I ride a bike to work almost every morning.   Occasionally my wife or a coworker will give me a ride, but this is actually a hassle because then I don’t have my bike when I go home.  On two days a week, I ride across town to a class.  I’ve discovered that getting there by car takes 25-40 minutes depending on traffic, and I have to pay at least $6 for parking (in Atlanta, even shopping malls and doctors offices have paid parking).  It takes me 15-20 minutes by bike regardless of traffic, and the parking is free.  Not everyone can bike to work, but I think bicycles are under-appreciated in the USA as a means of transport.

There are tons of lists online for why you should bike, so I won’t try to rehash the reasons here.   Here are seven ways I make my bike commute easier:

  • Live near the office:  I know this is obvious, but I want to stress that a short commute can justify paying much higher rent.  I save about $800/month by not having a car just to drive to work, including the cost of the car, gas, insurance, repairs & parking pass.  Paying more for an apartment in an upscale area close to my office lets me live in a much better apartment.   Just as crucially, I can be a lot more productive by avoiding a long commute to and from work.   Furthermore, I enjoy my ride: some studies claim that avoiding a commute is equivalent a $40,000 raise!
  • Get a light bike: you can commute on any bike, but a lightweight road bike is a lot more efficient than a heavy mountain bike.   Decent road bikes start around $250- mine cost about $860 from a bike shop.
  • Don’t get stranded:  see the infographic below for the gear I keep on my bike.  You should either know how to change a flat tire, or have someone who can pick you up when you have mechanical trouble.
  • Know when to cheat:  I keep a poncho at the office so I can get home in the rain, but if there is heavy rain in the morning, I either wait or get a ride – it’s not worth biking in a downpour.   Also, mud guards are awesome.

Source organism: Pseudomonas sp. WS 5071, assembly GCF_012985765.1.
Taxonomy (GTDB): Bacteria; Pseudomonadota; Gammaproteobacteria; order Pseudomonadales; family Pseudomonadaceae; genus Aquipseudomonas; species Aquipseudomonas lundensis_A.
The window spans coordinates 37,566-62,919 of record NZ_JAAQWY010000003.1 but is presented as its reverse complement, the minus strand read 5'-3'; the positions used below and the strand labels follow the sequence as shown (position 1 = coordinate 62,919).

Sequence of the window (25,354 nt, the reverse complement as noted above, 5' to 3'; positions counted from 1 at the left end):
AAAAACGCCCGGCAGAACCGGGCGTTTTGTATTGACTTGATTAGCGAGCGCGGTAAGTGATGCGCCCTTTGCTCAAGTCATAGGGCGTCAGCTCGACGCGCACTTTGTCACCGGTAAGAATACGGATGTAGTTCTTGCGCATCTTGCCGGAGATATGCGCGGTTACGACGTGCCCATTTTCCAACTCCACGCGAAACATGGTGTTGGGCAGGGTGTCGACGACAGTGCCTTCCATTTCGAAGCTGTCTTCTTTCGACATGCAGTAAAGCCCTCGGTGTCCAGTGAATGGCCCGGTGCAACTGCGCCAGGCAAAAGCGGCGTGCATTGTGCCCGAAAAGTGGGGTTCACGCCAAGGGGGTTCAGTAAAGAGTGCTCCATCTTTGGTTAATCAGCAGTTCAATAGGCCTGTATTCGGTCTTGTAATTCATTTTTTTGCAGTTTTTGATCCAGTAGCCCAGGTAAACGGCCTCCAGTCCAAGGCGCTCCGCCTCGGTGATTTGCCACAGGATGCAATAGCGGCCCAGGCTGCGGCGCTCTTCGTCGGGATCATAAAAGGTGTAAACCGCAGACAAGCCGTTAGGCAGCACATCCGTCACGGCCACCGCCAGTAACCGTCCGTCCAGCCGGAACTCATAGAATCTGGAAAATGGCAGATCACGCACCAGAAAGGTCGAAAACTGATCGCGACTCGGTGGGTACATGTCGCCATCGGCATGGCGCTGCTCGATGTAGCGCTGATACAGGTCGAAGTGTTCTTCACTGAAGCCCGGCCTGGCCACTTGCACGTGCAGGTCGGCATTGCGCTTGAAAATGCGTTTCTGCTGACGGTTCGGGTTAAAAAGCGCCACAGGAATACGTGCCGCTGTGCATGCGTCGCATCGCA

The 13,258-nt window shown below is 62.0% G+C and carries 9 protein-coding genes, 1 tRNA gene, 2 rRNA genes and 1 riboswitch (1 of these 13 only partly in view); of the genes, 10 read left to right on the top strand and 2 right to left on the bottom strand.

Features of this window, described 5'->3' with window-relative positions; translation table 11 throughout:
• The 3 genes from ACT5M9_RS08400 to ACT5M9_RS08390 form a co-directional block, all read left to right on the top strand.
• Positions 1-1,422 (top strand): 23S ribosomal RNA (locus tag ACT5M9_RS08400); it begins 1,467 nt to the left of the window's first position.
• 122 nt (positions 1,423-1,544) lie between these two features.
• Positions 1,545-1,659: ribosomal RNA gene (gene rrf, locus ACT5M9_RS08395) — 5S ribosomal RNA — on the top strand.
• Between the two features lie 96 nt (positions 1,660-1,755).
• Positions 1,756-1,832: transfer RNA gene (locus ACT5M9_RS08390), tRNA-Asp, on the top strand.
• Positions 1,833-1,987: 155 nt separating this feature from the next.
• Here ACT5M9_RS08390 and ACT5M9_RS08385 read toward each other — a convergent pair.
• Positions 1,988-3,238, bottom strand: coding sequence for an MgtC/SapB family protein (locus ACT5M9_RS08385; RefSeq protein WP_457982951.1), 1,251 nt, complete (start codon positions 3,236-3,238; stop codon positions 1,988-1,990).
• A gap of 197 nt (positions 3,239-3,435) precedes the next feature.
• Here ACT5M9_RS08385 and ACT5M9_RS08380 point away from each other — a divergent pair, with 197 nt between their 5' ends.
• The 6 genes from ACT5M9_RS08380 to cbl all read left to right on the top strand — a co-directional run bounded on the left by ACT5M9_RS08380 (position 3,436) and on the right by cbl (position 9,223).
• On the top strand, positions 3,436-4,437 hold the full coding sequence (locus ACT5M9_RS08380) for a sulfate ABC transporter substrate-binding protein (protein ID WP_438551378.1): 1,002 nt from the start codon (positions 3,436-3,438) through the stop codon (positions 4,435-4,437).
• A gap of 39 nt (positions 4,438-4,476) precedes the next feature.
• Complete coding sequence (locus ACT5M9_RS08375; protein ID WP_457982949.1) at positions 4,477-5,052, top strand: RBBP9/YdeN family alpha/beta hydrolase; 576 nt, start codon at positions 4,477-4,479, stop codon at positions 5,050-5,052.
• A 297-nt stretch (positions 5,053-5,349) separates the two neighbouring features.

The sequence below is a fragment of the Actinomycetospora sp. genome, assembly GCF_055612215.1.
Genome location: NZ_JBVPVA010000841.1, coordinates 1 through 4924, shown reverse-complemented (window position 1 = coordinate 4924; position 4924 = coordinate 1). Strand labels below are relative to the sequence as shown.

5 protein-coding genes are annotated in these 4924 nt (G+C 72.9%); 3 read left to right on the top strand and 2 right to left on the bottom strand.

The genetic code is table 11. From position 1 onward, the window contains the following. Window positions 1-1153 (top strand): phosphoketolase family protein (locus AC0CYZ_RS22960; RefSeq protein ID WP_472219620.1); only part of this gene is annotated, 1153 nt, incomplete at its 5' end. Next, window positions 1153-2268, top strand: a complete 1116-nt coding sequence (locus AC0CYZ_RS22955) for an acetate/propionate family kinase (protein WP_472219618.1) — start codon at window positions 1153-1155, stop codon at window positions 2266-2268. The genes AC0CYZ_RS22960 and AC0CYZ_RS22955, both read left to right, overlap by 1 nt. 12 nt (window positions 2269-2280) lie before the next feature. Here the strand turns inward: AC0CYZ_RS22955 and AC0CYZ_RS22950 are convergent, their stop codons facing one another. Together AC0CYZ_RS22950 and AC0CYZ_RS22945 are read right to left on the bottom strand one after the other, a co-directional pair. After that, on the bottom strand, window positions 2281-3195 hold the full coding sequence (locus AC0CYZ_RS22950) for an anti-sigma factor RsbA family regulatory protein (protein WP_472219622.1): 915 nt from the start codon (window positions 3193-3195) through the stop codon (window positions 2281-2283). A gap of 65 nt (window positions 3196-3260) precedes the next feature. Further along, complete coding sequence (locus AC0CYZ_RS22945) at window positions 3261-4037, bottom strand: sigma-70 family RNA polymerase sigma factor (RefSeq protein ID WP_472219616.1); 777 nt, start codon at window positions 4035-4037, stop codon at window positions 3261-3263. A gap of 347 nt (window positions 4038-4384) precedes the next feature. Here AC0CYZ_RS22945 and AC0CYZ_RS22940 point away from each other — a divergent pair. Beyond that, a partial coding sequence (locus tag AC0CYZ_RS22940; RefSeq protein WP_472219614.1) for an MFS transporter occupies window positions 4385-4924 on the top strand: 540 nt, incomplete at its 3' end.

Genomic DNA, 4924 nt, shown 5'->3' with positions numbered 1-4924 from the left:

• Be safe in traffic:  I don’t wear a helmet on my very short commute to work.  I only mention so you realize that I’m serious about this: if you ride at night, you must get a solid front light and rear lights.
    • It is required by law in most cities, and you will get a ticket
    • Cars don’t expect cyclists at night, and a light will save your butt
    • I do wear a helmet if my ride will be more than 10 minutes
    • Know when to claim the lane.  In most cases, you want to ride in the middle of a lane – not on the sidewalk and not to the extreme right.
  • Adapt to hot weather:  Atlanta stays between 90 and 100 all summer, but it’s not unusual for me to wear a suit to the office.   A few suggestions:
    • I used an office shower at my last job, but I’ve had to make do with a desk fan this year.  It works pretty well.
    • Keep a change of clothes at the office.   I haven’t tried this so yet, but on extra hot days, I change shirts and I don’t put on my tie until I get to the office.
    • You can reduce how much you sweat during your ride by either optimizing your intensity or efficiency.  You can lower intensity by using your bike’s gears correctly, getting a more efficient bike, or a more gentle route. Keep in mind that the harder your ride, the faster your body will adapt!
  • Take the scenic route:  Do not simply follow the path that you would normally take in your car.
    • Use Google Maps to see bike paths and experiment with different ways to get from A to B.
    • Experiment with routes that have fewer (or more, if that’s your thing) hills in the summer.
    • Don’t forget to enjoy your ride!  When it’s not too hot, I take the Atlanta Beltline part of the way (a nice path down a forest is great to relax before work), then take another detour when I want to avoid a steep hill.  It took me over a dozen variations and several months to find the ideal route – one that combines a park, quiet neighborhood streets, bike trails for part of the way, minimal hills, and the fewest stoplights.

Here’s the gear I carry on my bike:

bike_infographic2